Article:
I may have come across sea glass during my treks to the ocean, but I never paid much attention to it. The kids and I collected seashells only. Jelly fish and horseshoe crabs that had washed up on the beach were interesting, but I don’t recall finding any pretty, worn glass. But there are collectors of sea glass, and they know what to look for. Just like seashells, certain ones (colors) are rare, and therefore demand a higher price.
Most beaches are more likely to contain washed up shells than glass. Shells are made by animals, but the glass has come from man, obviously. Ship wrecks and lots items out to sea get tumbled in the waves and sand for years to end up as bits of collectable sea glass. And it’s not only the oceans were you find it. Big lakes, such as the Great Lakes, have glass on their beaches. It seems to be more common to find precious sea glass on the Pacific coast also.
Top rare sea glass colors are red, orange, pink, yellow, and certain blue shades, as well as black and gray.
So how will you know the difference between real and fake glass if you buy online? Authentic, collected glass will have smooth edges, with tiny pock marks and a frosty appearance. One edge could be sharp if it was buried and not exposed to the water and sanding. Exposure to the elements leaves glass looking like it was dipped into very fine sugar. Glass tumbled by man will be too uniformly smooth.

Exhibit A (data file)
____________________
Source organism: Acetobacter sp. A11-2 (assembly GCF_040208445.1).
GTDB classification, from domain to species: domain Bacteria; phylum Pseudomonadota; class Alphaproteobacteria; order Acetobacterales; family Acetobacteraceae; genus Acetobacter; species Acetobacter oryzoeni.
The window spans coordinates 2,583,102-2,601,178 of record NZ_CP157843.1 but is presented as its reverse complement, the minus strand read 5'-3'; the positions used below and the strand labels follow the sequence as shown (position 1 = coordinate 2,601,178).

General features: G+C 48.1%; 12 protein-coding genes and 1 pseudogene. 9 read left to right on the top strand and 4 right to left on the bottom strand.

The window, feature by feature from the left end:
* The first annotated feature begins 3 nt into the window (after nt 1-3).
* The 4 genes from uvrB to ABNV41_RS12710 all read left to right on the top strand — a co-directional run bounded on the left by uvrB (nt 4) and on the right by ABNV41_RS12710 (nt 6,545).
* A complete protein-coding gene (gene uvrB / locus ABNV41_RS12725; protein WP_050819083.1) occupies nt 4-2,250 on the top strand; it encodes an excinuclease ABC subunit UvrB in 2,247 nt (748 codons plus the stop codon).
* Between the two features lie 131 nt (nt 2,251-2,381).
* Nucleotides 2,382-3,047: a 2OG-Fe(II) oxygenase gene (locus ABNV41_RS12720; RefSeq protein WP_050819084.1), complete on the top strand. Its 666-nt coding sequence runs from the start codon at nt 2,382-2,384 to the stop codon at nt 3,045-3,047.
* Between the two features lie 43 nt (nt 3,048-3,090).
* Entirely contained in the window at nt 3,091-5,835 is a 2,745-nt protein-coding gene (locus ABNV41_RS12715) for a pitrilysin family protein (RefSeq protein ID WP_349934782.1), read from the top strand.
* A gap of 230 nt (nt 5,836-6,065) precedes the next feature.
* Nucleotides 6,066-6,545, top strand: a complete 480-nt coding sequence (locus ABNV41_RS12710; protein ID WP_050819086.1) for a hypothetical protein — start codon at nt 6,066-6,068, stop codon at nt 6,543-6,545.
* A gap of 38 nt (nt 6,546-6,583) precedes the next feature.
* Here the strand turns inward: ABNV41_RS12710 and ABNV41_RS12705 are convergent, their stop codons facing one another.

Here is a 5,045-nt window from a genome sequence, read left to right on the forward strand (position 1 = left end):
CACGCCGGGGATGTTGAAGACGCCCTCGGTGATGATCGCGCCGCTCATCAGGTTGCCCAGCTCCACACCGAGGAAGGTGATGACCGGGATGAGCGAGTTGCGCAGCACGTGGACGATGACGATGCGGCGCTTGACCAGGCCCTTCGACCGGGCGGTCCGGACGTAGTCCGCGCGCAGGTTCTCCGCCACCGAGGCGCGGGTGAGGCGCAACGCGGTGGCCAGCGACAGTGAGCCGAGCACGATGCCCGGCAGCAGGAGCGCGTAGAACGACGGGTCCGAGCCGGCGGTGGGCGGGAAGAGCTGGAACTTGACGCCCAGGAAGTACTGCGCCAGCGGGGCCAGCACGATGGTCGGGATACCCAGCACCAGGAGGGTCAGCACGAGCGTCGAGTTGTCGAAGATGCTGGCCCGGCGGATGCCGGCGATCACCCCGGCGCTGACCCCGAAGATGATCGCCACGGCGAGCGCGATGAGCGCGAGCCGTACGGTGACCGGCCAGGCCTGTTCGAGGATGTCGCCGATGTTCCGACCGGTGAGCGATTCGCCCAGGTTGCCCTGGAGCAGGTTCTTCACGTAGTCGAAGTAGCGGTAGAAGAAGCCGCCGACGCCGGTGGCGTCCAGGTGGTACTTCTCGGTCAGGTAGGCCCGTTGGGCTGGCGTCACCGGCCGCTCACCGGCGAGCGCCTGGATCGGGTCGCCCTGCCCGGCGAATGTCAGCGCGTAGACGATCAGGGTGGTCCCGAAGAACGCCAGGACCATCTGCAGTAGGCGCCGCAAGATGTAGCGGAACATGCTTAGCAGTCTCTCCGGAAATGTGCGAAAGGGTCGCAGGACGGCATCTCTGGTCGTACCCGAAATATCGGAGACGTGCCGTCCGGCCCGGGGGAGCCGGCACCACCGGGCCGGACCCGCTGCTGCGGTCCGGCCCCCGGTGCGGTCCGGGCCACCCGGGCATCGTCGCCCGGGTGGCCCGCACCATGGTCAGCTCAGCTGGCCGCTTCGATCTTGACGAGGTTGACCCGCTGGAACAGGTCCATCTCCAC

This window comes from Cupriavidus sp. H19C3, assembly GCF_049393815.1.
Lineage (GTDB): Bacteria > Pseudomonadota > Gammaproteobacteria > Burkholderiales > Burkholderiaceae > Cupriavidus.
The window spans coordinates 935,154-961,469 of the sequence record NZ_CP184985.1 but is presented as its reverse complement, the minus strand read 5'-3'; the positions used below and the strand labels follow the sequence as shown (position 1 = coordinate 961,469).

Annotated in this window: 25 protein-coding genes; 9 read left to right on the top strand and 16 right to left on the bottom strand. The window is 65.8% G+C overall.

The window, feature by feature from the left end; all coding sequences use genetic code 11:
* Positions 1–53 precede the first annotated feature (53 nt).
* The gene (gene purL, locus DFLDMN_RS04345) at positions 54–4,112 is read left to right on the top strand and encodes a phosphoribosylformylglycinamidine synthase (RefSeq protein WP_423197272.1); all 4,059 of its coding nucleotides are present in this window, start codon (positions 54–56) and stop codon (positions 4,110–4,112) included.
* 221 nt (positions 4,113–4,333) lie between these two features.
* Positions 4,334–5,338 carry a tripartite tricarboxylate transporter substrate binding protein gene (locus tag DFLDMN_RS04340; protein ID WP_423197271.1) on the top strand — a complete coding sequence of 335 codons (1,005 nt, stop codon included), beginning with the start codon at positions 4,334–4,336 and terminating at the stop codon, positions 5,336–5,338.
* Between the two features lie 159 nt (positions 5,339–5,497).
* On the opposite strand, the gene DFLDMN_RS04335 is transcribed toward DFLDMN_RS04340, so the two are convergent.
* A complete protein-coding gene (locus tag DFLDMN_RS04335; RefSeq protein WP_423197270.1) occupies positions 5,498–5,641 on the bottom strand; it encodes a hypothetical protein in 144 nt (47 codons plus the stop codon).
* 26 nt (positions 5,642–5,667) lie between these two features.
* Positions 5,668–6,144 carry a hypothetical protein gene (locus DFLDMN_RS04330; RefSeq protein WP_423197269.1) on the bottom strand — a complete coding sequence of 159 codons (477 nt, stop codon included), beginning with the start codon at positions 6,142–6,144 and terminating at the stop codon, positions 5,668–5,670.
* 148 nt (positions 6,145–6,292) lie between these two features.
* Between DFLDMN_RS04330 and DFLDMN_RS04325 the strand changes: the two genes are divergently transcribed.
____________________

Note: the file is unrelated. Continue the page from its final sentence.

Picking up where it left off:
Sea glass can also be multi-colored. As the bits could have come from any items, such as china, bowls, cups, or decorative items that were lost. The West Coast Multies site sells such items.
Buying large quantities of sea glass to decorate means you probably won’t care if the glass is real. Know the difference between the real and fake when buying special pieces of jewelry, and purchase from a reputable dealer. For pictures and more information about sea glass, visit the North American Sea Glass Association site. They also have a list reputable shops that sell jewelry and bulk glass.